The EU has called on pro-reform parties in Serbia to join together to keep extreme nationalists out of power.
Vojislav Kostunica is being courted by the ultranationalist Radicals
Foreign policy chief Javier Solana said Brussels would back a government based on a strong European reform agenda.
The ultra-nationalist Serbian Radical Party (SRS) won more seats than any other in Sunday's election.
Correspondents say it has little hope of entering government now, but its chance could come if reformers fail to create an effective coalition.
"I appeal to all democratic forces to work together in order to ensure that a new government based on a clear and strong European agenda can be formed rapidly," Mr Solana said.
With about 95% of votes counted, the SRS party and the Socialist Party of Serbia, both headed by men facing war crimes charges at the UN tribunal in The Hague, were on track to get 103 seats - of a total of 250.
Four pro-reform parties were expected to get the other 147 seats.
However, correspondents said that the failure of three of these parties to work together in the outgoing government meant the omens are not good for a new coalition.
"If they do tear themselves apart again the Radicals will come back even stronger," the BBC's Matthew Price in Belgrade says.
A senior member of the Democratic Party, which dominated the outgoing government, also said that the fourth group now in parliament - headed by the veteran conservative Vuk Draskovic - had proven difficult to get along with in the past.
"The question hovering above all of us is how effective the government can be," outgoing deputy prime minister Zarko Korac told BBC World Service radio's Newshour programme.
Diplomats and correspondents have speculated that there could be new elections within the year.
On Monday the SRS offered to form a coalition with the party which came second in the polls, the Democratic Party of Serbia, headed by former president Vojislav Kostunica.
Both parties opposed the Dayton peace accords in Bosnia and the Nato intervention in Kosovo, and have criticised Western pressure on Serbia to co-operate with the war crimes tribunal in The Hague.
However, Mr Kostunica's party has previously said it would not work with the SRS leader, Vojislav Seselj, who is awaiting trial in The Hague.
Like Slobodan Milosevic, the head of the Socialist Party, Mr Seselj will not be able to represent his party in parliament, and it is unclear whether they will be formally allocated seats.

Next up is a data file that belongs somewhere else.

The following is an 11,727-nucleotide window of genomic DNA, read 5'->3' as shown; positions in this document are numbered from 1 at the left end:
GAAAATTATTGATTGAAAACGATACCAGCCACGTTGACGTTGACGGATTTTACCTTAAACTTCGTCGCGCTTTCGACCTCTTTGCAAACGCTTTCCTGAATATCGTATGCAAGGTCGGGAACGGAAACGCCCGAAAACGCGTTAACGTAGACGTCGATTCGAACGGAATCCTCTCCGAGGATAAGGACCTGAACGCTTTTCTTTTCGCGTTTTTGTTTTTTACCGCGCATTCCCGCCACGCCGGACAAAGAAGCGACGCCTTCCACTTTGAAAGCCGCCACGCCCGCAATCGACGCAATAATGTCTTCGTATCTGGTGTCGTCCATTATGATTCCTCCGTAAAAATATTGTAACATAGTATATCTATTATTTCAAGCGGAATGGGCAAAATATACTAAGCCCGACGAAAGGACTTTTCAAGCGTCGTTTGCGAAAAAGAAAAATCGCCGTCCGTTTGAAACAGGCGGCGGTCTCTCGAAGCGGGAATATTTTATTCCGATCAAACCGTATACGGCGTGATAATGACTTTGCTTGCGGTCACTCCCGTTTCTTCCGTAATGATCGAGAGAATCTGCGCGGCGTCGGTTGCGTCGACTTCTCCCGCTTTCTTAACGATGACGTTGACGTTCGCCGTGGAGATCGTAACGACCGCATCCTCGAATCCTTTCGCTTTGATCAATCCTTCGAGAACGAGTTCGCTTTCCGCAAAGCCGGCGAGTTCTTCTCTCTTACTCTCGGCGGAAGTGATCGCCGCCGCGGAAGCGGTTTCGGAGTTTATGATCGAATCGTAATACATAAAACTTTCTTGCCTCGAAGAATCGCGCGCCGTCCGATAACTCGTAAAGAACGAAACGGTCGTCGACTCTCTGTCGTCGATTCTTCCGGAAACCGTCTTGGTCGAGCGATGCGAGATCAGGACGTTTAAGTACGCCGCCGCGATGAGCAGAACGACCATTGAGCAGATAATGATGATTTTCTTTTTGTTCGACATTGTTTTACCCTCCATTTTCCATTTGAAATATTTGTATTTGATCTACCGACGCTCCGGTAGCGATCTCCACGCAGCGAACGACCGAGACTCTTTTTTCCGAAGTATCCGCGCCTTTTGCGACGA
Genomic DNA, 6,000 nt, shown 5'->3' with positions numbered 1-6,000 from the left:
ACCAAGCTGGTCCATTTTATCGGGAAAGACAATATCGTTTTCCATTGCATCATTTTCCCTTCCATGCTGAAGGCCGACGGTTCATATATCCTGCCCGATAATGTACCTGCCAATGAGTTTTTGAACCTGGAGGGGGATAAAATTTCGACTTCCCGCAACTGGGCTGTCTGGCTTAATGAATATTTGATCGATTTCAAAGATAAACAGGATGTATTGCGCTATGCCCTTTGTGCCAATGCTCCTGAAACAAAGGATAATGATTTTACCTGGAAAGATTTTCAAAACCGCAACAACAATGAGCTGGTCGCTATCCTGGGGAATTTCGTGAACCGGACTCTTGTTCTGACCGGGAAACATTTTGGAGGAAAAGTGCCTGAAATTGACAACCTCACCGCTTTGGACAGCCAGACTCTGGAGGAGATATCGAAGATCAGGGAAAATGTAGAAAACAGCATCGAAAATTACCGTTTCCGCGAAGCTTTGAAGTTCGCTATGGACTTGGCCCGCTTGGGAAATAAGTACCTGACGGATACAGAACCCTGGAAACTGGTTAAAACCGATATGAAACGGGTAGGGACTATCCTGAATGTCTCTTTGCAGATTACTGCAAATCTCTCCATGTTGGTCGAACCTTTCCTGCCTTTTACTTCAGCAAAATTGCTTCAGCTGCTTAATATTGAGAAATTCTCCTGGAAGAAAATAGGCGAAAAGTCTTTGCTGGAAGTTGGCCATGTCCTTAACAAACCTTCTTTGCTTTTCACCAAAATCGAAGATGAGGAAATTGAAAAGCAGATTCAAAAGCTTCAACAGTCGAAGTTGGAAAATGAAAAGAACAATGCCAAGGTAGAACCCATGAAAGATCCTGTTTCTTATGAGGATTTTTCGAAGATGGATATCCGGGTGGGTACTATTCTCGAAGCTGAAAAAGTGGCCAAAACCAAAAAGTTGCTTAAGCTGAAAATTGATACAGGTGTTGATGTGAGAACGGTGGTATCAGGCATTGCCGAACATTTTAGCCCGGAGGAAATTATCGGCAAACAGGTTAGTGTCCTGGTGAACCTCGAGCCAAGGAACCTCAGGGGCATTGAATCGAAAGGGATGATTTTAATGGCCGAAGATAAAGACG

Our correspondent says the SRS will form a "formidable" opposition.
Together with the Socialist Party it will have more than enough seats to prevent reformers making changes to the constitution, which requires a two-thirds majority.
The Organisation for Security and Co-operation in Europe's representative in Serbia, Maurizio Massari, said he was "disappointed" by the result but doubted whether the success of Mr Seselj and Mr Milosevic would have "real impact" on Serbian political life.
Chief UN war crimes prosecutor Carla Del Ponte said she was not surprised by the SRS's success but that she was "used to having problems with Belgrade".
"I hope that the new Serbian authorities will not hinder our work and they will know how to show themselves to be reasonable," she said on Switzerland's Italian-language radio.
But Mr Solana said he was confident that the necessary basis existed for Serbia to re-launch its reforms and to make further progress towards EU membership.
The Democratic Party, the Democratic Party of Serbia and the forerunners of the G17 Plus party were members of the umbrella group which ousted Mr Milosevic from power three years ago, but they fell out with one another once in power.
Only Zoran Djindjic's Democratic Party remained in the outgoing government.
His assassination in March helped to precipitate Sunday's election, one year ahead of schedule.
The parties are expected to spend the next few days deciding on their own strategy, and to start coalition talks on 5 January.